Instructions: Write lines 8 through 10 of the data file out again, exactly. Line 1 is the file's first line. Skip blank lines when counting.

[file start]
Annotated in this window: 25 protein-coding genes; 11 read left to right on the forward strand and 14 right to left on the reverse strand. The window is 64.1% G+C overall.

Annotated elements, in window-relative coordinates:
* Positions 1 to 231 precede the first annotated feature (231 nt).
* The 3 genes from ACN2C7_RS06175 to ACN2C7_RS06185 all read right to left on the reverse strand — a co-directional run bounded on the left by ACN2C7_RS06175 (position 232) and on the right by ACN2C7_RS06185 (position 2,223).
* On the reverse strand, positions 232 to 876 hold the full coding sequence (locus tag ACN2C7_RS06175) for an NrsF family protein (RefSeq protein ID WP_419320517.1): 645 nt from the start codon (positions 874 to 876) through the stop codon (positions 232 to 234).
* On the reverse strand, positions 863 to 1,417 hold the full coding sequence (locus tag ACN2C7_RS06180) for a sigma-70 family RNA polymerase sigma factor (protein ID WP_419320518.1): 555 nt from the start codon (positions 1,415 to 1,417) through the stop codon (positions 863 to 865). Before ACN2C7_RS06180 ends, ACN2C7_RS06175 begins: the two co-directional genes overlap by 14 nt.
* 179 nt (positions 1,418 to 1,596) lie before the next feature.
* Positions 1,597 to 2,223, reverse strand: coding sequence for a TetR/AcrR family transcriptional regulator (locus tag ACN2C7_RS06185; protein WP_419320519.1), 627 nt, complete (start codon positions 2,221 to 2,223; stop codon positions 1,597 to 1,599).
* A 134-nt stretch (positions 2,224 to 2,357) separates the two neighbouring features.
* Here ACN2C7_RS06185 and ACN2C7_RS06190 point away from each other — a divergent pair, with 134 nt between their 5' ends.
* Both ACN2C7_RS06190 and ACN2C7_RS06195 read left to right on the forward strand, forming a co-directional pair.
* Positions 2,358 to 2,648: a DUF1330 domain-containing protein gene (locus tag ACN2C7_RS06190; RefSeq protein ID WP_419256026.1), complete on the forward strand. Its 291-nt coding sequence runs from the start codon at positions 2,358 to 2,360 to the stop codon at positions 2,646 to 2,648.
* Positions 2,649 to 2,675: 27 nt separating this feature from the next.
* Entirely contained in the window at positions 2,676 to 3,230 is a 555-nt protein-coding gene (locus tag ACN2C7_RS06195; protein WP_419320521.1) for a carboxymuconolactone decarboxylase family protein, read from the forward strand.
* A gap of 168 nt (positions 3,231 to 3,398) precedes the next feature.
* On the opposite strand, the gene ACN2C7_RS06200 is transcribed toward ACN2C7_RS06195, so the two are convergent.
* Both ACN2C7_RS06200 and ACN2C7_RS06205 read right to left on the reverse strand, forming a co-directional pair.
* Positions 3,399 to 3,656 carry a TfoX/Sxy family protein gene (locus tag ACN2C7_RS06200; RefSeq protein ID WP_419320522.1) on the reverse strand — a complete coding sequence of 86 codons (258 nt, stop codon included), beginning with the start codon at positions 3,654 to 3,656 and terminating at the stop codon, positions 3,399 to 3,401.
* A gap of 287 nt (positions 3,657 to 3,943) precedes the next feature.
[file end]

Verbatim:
* Positions 1,597 to 2,223, reverse strand: coding sequence for a TetR/AcrR family transcriptional regulator (locus tag ACN2C7_RS06185; protein WP_419320519.1), 627 nt, complete (start codon positions 2,221 to 2,223; stop codon positions 1,597 to 1,599).
* A 134-nt stretch (positions 2,224 to 2,357) separates the two neighbouring features.
* Here ACN2C7_RS06185 and ACN2C7_RS06190 point away from each other — a divergent pair, with 134 nt between their 5' ends.